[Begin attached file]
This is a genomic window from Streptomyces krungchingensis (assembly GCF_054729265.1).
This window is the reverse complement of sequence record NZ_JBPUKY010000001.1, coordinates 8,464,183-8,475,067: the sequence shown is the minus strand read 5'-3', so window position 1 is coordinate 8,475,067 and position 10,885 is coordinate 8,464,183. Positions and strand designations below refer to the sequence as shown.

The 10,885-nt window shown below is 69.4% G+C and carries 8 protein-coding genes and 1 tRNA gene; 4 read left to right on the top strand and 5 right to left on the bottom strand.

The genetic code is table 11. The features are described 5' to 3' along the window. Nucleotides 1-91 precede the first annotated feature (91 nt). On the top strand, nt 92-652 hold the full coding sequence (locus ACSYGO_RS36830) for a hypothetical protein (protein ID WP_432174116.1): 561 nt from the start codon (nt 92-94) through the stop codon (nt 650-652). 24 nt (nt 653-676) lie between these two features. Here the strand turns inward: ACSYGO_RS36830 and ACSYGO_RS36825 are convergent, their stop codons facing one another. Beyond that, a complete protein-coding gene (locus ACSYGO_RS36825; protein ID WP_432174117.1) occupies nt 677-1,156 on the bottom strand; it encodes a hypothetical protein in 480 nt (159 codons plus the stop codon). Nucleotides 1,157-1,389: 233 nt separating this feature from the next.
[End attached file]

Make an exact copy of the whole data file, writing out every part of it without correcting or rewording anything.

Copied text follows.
This is a genomic window from Streptomyces krungchingensis (assembly GCF_054729265.1).
This window is the reverse complement of sequence record NZ_JBPUKY010000001.1, coordinates 8,464,183-8,475,067: the sequence shown is the minus strand read 5'-3', so window position 1 is coordinate 8,475,067 and position 10,885 is coordinate 8,464,183. Positions and strand designations below refer to the sequence as shown.

The 10,885-nt window shown below is 69.4% G+C and carries 8 protein-coding genes and 1 tRNA gene; 4 read left to right on the top strand and 5 right to left on the bottom strand.

The genetic code is table 11. The features are described 5' to 3' along the window. Nucleotides 1-91 precede the first annotated feature (91 nt). On the top strand, nt 92-652 hold the full coding sequence (locus ACSYGO_RS36830) for a hypothetical protein (protein ID WP_432174116.1): 561 nt from the start codon (nt 92-94) through the stop codon (nt 650-652). 24 nt (nt 653-676) lie between these two features. Here the strand turns inward: ACSYGO_RS36830 and ACSYGO_RS36825 are convergent, their stop codons facing one another. Beyond that, a complete protein-coding gene (locus ACSYGO_RS36825; protein ID WP_432174117.1) occupies nt 677-1,156 on the bottom strand; it encodes a hypothetical protein in 480 nt (159 codons plus the stop codon). Nucleotides 1,157-1,389: 233 nt separating this feature from the next.